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NCJ Number: 236188 Find in a Library
Title: Forensic Identification Science Evidence Since Daubert: Part I-A Quantitative Analysis of the Exclusion of Forensic Identification Science Evidence
Journal: Journal of Forensic Sciences  Volume:56  Issue:5  Dated:September 2011  Pages:1180-1184
Author(s): Mark Page, B.D.Sc., G.C.Ed.; Jane Taylor, B.D.S., B.Sc.Dent., M.D.Sc., Ph.D.; Matt Blenkin, B.D.Sc., M.Sc.Dent.
Date Published: September 2011
Page Count: 5
Publisher: http://www.wiley.com/WileyCDA 
Type: Report (Study/Research)
Format: Article
Language: English
Country: United States of America
Annotation: This article discusses the way scientific expert evidence was reviewed in courts across the United States.
Abstract: The U.S. Supreme Court decisions in Daubert v. Merrell Dow Pharmaceuticals Inc. and Kumho Tire Co. Ltd. v. Carmichael transformed the way scientific expert evidence was reviewed in courts across the United States. To gauge the impact of these rulings on the admission of forensic identification evidence, the authors analyzed 548 judicial opinions from cases where admission of such evidence was challenged. Eighty-one cases (15 percent) involved exclusion or limitation of identification evidence, with 50 (65.7 percent) of these failing to meet the "reliability" threshold. This was largely because of a failure to demonstrate a sufficient scientific foundation for either the technique (27 cases) or the expert's conclusions (17 cases). The incidence of exclusion/limitation because of a lack of demonstrable reliability suggests that there is a continuing need for the forensic sciences to pursue research validating their underlying theories and techniques of identification to ensure their continued acceptance by the courts. (Published Abstract)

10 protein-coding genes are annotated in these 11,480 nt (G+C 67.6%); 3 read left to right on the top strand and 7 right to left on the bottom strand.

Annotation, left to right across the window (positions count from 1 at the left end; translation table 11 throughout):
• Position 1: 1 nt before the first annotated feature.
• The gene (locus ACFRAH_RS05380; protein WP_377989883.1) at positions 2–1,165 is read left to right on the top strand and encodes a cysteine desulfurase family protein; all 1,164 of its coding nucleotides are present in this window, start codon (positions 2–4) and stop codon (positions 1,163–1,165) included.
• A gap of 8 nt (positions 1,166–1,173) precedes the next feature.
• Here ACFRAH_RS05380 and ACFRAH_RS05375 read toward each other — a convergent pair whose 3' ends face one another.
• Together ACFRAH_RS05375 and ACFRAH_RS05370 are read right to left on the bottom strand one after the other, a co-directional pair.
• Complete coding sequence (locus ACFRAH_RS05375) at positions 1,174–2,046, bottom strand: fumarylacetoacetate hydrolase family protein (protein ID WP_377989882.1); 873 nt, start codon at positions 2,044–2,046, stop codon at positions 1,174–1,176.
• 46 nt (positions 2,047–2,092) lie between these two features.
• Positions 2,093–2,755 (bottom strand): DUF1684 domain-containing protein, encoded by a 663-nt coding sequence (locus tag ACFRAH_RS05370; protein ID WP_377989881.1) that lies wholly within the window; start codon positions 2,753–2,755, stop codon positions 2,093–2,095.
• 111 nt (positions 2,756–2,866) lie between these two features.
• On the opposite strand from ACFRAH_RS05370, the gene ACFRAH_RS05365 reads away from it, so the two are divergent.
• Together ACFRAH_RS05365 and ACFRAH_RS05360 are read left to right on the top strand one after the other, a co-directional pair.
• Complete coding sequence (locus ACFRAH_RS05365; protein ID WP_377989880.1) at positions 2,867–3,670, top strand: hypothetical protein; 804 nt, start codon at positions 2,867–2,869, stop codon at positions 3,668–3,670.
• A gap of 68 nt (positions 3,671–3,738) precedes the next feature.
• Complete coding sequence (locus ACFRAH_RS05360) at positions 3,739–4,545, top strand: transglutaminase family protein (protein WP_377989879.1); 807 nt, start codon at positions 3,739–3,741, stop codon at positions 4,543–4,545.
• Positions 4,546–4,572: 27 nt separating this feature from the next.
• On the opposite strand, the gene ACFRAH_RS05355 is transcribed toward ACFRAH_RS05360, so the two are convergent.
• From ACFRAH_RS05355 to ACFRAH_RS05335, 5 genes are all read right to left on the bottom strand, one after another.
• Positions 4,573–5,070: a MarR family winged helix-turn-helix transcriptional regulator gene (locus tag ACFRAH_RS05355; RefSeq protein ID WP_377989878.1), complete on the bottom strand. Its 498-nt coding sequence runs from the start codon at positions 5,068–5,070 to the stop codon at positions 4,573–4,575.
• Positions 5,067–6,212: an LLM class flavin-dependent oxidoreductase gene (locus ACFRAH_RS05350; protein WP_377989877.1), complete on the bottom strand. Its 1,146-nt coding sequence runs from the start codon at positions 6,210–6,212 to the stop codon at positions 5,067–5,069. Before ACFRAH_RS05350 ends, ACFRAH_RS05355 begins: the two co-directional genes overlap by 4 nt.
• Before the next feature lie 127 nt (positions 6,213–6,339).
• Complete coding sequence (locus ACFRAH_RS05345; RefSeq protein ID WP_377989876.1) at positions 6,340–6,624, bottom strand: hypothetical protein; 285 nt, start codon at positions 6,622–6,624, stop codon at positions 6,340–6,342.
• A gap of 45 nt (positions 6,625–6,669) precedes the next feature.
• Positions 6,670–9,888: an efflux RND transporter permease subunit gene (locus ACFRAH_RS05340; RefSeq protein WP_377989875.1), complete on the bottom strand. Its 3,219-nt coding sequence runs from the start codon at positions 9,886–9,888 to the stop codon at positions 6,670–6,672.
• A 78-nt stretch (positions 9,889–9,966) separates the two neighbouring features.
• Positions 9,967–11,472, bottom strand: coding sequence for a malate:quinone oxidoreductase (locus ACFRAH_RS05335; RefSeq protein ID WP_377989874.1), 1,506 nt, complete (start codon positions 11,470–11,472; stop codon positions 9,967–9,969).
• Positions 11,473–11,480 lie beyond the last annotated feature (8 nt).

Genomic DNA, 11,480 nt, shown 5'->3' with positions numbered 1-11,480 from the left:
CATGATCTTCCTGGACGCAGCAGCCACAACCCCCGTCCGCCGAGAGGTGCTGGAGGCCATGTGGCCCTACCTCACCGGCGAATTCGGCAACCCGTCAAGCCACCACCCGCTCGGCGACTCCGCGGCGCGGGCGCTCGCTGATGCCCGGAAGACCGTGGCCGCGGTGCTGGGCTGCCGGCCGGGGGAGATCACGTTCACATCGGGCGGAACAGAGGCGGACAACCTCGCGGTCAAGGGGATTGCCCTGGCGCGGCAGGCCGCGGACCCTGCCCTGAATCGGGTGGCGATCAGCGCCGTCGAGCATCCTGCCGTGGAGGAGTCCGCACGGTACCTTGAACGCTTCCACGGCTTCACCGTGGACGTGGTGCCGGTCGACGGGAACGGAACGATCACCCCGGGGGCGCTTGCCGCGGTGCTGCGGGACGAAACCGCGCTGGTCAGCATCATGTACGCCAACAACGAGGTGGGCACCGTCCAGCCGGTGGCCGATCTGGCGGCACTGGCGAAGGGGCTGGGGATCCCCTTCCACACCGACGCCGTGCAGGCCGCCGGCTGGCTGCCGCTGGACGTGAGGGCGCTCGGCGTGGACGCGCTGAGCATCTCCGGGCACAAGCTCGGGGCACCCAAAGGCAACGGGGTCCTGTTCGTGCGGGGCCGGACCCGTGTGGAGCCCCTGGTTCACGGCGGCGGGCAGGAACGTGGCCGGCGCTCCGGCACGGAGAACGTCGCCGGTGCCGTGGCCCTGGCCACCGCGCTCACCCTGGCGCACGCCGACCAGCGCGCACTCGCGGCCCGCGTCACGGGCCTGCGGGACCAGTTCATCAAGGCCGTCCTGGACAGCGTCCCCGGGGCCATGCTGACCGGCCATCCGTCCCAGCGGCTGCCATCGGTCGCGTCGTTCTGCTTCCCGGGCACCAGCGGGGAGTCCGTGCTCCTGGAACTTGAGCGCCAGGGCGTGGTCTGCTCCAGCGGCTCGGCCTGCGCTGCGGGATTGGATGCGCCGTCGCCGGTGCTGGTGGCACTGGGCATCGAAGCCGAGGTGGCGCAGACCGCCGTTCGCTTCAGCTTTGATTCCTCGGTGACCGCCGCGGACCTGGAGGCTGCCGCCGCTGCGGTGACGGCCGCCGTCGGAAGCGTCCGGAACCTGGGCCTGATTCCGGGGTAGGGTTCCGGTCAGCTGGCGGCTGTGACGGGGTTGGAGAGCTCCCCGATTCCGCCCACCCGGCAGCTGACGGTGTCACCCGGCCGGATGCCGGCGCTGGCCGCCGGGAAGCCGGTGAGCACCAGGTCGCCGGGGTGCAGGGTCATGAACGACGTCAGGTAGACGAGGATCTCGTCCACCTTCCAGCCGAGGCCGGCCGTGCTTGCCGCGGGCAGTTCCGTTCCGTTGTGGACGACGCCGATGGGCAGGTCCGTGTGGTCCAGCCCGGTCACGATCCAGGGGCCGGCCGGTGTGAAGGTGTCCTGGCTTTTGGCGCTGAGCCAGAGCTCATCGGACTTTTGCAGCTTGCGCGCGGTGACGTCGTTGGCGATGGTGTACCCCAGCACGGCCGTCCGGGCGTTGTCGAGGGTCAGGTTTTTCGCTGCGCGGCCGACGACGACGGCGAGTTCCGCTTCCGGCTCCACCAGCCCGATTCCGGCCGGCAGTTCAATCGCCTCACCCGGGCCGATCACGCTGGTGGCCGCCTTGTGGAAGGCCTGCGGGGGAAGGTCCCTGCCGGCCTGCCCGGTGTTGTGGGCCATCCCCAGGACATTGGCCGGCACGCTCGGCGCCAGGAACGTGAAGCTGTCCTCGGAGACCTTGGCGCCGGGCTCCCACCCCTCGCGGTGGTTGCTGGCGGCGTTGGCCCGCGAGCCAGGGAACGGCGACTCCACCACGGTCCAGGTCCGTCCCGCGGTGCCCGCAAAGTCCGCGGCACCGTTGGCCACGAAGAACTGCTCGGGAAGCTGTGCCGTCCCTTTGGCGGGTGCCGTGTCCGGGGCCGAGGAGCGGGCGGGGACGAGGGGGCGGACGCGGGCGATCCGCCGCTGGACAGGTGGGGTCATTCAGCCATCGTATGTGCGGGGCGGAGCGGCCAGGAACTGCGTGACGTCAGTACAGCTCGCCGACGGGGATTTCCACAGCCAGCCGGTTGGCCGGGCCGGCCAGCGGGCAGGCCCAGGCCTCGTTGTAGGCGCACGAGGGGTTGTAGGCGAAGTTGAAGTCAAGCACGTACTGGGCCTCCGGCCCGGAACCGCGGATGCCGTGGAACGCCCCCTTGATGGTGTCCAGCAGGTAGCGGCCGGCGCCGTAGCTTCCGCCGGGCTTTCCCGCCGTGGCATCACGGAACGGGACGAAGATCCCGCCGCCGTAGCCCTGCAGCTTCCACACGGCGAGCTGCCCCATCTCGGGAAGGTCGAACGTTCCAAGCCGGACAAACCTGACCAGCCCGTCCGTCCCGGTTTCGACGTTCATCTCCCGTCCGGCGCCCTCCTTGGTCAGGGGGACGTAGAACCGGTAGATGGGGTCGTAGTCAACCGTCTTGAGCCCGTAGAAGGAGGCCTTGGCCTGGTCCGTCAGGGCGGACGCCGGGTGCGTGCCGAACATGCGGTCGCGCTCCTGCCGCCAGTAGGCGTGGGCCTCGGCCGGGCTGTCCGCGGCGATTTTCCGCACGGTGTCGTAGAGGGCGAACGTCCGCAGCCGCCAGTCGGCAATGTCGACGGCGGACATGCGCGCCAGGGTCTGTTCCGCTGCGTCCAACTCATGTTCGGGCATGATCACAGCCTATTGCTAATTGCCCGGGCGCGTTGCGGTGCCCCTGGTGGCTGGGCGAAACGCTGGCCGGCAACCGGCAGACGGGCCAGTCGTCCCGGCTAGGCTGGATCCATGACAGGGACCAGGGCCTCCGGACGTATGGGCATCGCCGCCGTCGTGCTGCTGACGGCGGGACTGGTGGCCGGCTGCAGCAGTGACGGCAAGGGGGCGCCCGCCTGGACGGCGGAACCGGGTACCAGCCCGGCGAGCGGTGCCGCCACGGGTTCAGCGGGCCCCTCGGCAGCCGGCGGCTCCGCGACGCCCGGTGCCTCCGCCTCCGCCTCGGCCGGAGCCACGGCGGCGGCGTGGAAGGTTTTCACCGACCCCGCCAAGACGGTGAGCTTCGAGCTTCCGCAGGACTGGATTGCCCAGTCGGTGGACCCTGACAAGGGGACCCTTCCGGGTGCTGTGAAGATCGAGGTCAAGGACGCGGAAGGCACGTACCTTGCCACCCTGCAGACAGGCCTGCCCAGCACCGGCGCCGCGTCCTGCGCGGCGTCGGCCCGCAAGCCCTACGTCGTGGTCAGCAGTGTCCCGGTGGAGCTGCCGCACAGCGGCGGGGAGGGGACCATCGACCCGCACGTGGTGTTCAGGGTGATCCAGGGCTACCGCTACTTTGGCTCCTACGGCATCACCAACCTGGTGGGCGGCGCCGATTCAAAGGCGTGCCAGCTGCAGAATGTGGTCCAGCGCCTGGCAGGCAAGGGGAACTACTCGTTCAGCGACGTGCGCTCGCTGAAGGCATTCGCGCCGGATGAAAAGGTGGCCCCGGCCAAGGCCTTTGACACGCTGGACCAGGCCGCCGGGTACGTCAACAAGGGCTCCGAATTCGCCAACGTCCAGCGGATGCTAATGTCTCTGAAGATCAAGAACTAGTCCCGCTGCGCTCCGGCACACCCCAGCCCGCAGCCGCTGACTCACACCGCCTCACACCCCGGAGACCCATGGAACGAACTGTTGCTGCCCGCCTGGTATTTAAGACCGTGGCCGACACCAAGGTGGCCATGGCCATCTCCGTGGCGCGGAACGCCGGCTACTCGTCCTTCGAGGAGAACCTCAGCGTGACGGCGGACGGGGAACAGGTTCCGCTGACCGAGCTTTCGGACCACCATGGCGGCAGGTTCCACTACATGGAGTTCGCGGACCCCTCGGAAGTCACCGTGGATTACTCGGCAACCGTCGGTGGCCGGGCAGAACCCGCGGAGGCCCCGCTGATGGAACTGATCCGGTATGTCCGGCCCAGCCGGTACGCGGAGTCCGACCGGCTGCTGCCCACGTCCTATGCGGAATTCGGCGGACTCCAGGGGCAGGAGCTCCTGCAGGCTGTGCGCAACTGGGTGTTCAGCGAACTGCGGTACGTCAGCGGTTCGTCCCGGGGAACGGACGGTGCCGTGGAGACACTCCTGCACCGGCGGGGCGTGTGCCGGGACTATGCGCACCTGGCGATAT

Main Term(s): Criminology
Index Term(s): Expert witnesses; Forensic sciences; Rules of evidence; Scientific testimony; US Supreme Court decisions
To cite this abstract, use the following link:
http://www.ncjrs.gov/App/publications/abstract.aspx?ID=258182

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